We have two cats: Oz and Spike. Oz used to be a stray, and judging by his appearance when we adopted him from the Humane Society, life on the streets was not kind to him. He was too skinny (and small enough that the vets at the Humane Society estimated him to be several months younger than he actually is), his coat was a disaster, and he was suffering from a URI that was bad enough that he continues to have breathing problems to this day. Now that he's ours, Oz has filled out (and then some ...), his coat is glossy, and aside from occasional wheezing issues and colds, he has perfect health. He shows absolutely no inclination whatsoever towards going outside. He's got it all figured out: inside, he's pampered, he's well-fed, he's adored, and all his needs are provided for -- and then some. Outside, it's cold, wet, food is scarce, and there are mean people and dangerous animals. Why on Earth would he ever want to go out?

Spike is a different story altogether. Another rescued stray, he was brought into the Humane Society as a very young kitten (or was possibly born there); he spent his entire life in a very small cage, until we adopted him. Spike will never be allowed outdoors because he's mentally challenged: he has the mental capacity of a kitten, combined with a very limited ability to grasp new concepts and learn new things. He's also entirely too trusting; he thinks everyone and everything is his friend, and would never hurt him. While he's an indoor cat, with only my boyfriend and I and people we approve of around him, he'll never learn otherwise, and that's my goal. He occasionally shows an interest in the great outdoors -- mostly when there's a squirrel taunting him on the branches outside our living room window -- but for the most part, he's happy with the small world he lives in.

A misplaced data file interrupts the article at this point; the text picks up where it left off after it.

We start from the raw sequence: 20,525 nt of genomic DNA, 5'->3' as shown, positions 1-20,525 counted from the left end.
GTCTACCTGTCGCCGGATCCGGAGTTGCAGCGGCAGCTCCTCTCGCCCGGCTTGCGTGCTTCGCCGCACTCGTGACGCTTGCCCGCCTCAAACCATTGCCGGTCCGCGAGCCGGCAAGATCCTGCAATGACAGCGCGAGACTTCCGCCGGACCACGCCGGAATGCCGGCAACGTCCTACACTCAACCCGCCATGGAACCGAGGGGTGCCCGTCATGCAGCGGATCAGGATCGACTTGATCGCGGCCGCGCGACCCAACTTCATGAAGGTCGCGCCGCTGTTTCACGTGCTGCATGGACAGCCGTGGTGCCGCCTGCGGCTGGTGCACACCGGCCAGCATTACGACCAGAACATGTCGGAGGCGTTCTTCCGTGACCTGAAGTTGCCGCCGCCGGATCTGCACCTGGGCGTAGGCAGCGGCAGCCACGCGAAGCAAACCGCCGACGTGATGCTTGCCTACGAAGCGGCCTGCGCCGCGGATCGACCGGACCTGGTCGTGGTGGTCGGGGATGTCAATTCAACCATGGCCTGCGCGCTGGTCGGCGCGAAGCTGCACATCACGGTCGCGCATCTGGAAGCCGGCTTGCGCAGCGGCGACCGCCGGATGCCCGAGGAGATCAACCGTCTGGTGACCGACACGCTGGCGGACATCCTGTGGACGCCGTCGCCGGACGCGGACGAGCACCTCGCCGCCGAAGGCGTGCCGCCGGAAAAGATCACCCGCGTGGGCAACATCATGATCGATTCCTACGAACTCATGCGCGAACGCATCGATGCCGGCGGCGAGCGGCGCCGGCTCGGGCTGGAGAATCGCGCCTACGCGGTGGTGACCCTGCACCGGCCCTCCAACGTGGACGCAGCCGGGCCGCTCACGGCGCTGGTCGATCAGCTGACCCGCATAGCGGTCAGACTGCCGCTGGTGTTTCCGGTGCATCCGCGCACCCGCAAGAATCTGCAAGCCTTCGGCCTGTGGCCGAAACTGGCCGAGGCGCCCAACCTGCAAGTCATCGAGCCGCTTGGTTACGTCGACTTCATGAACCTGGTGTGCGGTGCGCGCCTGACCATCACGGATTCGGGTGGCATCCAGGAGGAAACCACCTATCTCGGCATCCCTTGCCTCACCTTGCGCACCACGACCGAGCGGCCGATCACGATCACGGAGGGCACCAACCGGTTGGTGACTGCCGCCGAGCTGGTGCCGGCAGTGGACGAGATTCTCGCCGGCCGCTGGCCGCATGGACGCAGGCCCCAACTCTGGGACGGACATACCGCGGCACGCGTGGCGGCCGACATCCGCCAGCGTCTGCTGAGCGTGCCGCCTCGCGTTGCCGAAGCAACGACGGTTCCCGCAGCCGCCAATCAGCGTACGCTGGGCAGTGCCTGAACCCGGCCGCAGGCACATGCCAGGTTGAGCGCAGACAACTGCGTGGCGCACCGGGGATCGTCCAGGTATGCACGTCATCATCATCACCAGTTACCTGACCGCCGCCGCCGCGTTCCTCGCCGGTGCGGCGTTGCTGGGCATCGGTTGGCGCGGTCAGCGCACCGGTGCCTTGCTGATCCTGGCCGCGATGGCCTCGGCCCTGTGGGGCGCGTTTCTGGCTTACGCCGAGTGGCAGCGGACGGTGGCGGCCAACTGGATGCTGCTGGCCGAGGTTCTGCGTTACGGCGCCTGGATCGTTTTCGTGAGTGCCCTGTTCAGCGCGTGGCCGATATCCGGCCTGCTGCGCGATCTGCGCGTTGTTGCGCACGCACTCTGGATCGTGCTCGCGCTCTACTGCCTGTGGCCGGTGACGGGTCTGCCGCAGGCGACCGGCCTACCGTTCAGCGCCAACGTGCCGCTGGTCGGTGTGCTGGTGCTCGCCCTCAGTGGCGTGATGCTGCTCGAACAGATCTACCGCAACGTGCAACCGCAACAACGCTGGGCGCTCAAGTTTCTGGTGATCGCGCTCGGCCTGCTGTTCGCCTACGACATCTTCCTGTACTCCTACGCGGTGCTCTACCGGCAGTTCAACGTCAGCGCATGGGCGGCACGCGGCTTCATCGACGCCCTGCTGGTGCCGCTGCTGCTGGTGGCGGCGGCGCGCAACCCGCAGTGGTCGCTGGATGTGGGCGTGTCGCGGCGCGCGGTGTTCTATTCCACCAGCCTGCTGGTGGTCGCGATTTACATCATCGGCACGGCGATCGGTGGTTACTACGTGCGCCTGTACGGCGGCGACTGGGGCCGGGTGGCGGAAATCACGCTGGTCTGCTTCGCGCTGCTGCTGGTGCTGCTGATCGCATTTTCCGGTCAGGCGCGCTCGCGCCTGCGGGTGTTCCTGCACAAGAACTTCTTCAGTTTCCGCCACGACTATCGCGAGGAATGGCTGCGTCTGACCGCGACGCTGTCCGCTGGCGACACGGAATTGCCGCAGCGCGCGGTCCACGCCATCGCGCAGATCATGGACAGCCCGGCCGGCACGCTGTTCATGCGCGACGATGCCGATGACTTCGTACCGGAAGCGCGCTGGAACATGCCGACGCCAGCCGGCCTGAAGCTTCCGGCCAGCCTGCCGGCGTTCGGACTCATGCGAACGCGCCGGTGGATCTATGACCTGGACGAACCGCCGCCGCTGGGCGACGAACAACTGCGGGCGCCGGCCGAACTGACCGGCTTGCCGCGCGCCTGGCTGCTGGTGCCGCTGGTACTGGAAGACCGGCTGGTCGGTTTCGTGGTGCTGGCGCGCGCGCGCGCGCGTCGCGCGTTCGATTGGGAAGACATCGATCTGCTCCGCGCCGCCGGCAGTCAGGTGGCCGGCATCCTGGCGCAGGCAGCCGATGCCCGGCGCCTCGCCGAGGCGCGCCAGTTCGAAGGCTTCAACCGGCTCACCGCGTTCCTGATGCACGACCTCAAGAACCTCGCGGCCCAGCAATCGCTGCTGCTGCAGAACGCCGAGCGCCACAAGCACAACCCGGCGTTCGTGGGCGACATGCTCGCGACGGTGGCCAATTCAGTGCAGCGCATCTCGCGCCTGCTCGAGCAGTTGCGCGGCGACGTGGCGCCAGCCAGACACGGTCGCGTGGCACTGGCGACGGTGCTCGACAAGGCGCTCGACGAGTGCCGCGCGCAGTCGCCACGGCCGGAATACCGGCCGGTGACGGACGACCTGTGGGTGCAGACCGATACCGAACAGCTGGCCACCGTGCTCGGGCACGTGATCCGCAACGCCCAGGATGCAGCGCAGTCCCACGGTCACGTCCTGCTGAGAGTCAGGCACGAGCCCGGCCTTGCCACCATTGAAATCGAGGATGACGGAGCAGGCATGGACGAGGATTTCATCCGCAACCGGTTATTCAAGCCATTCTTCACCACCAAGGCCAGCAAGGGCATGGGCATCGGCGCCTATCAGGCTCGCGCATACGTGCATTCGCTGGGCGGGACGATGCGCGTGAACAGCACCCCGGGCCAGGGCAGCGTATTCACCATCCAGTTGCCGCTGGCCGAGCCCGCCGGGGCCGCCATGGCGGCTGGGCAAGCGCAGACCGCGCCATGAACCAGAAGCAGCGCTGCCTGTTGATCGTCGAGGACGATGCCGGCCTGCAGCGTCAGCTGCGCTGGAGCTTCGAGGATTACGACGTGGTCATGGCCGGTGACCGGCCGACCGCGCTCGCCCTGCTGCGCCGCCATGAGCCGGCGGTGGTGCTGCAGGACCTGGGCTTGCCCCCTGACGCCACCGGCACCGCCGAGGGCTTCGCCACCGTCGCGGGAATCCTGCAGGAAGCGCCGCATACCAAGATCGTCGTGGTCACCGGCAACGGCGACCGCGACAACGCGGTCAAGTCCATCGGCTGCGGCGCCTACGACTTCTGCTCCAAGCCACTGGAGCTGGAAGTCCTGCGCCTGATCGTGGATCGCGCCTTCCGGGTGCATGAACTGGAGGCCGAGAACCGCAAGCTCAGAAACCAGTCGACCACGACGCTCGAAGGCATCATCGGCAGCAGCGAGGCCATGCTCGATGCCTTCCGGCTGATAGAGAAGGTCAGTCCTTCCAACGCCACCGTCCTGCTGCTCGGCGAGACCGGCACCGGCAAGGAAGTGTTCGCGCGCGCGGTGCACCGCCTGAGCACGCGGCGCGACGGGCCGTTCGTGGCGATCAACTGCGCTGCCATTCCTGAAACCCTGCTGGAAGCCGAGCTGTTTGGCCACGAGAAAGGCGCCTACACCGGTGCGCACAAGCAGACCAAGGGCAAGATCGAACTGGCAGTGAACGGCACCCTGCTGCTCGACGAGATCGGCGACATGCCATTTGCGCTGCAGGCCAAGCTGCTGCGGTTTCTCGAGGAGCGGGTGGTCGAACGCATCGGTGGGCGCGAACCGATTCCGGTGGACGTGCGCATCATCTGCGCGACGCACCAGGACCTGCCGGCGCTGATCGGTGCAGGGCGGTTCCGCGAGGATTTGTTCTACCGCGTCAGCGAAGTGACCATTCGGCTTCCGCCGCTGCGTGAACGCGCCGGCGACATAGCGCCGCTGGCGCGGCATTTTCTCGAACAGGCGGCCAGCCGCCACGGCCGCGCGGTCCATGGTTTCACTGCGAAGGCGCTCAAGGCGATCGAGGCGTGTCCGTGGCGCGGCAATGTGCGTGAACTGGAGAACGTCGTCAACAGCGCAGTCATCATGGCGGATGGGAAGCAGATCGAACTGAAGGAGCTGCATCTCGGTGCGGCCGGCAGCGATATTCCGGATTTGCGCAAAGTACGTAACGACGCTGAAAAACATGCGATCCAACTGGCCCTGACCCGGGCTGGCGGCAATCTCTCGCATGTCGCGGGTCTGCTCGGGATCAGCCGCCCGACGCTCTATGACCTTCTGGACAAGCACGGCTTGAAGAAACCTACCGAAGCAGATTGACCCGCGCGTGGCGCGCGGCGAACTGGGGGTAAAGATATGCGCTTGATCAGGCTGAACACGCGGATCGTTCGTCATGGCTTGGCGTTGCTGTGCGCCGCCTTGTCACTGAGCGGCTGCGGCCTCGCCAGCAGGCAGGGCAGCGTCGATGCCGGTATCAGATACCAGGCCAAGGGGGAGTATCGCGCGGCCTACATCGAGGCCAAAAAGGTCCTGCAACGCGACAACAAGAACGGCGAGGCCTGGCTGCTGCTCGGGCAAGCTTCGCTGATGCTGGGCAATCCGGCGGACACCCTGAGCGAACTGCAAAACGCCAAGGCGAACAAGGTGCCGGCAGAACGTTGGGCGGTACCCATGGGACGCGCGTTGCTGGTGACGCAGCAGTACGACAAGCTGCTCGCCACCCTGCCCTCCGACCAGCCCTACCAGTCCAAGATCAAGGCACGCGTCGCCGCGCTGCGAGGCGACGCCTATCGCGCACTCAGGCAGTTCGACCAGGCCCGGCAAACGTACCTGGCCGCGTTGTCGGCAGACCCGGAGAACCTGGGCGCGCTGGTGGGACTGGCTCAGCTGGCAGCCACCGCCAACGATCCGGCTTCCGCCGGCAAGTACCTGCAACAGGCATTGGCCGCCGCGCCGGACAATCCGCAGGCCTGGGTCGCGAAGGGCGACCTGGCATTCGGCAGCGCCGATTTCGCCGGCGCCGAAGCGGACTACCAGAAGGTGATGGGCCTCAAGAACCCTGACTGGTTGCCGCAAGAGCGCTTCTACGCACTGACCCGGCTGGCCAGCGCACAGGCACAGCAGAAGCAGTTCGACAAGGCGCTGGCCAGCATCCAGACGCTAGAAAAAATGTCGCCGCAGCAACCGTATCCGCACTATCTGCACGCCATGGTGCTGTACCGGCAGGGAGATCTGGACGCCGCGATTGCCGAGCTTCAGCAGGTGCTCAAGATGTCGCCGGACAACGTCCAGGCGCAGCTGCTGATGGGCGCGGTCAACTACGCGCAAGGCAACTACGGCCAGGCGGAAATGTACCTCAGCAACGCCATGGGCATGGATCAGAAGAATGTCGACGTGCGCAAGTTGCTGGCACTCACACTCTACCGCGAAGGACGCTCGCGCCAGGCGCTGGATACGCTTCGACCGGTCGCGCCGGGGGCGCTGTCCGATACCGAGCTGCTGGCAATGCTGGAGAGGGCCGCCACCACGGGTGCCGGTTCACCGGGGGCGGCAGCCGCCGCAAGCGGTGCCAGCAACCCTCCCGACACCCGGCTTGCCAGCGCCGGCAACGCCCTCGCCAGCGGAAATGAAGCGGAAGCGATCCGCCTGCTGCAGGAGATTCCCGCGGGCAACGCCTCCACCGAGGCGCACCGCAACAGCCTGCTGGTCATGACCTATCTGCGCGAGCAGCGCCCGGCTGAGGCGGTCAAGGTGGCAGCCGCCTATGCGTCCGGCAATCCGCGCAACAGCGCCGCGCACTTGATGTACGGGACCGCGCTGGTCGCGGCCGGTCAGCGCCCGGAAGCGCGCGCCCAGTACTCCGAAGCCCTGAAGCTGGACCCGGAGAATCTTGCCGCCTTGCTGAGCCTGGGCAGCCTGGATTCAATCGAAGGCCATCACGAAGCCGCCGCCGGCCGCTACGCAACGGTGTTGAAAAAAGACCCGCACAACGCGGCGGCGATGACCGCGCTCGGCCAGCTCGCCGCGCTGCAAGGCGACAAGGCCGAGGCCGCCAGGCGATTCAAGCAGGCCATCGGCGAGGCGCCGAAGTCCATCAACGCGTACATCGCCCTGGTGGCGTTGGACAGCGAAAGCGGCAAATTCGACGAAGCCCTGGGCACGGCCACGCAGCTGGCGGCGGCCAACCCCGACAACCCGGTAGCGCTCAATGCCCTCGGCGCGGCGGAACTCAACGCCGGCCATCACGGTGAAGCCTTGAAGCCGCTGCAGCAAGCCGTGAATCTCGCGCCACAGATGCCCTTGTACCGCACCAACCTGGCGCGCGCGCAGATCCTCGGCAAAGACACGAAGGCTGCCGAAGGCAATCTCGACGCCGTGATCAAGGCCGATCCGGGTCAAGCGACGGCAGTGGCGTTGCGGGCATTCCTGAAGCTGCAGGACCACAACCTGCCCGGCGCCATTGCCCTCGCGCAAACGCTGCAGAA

Besides all that, we live on a very busy street, in a neighbourhood with a lot of large dogs, and (currently) quite a few skunks and raccoons. When we adopted out cats, one of the questions the Humane Society asked was did we intend for them to be indoor-only, indoor-outdoor, or outdoor-only cats; my friend who used to work there told us that they might decide not to let a family adopt a cat if they answered "indoor-outdoor" or "outdoor-only" on their application. (They also don't adopt cats to people who say they intend to have their cats declawed.)
post #20 of 29
Thread Starter 
Quote:
Originally Posted by enkeli-kitten
Well, I guess it would be different living here (NZ) than America! There are no coyotes, bears etc. Cats are one of the main predators. My tough-cat Kit often has scraps with possums, but it's unusual for a cat to be killed by one. But surely cats can evade a coyote?

No offense to people with indoor cats!!!

Even though there are many dangers for country cats outdoors, I still think it's cruel to keep them indoors. Even if they're trained to it from kittens. There's heaps of really sensible arguments for keeping cats indoors, but for me it's too much like keeping them caged! They're animals - they're meant to roam free. My cats love exploring outside, and outdoor cats get more exercise and they are less likely than to eat out of boredom - I guess indoor cats need a lot of play and stimulation or they'd be really bored.

By the way, the figure of 7 years for an outdoor cat? My grandparents cat is indoor-outdoor and she's 15!
I can totally respect your opinion, but I think once you've had a cat that's been hit by a car from being outside or has been poisioned or has run away(got lost), I think you would think differently. The average lifespan is ALOT longer for an indoor cat and that alone is worth it to me. What I do to make up for it is to let my cat come out with me on my apartment balcony. That way he can walk around, get new smells etc.... There are just too many disadvantages to having an outdoor can, and the only disadvantage of having an indoor cat is the idea that the can will get bored and won't be happy. I change that by spoiling him like crazy. I have 3 cat trees, lots of toys, and I play with him constantly. At least I don't have to lie in bed everynight wondering..."Is Maui going to come home?"... Again, I've just read too many sad stories from folks with outdoor cats, and I couldn't stand the idea of losing my animal to something I may have been able to control....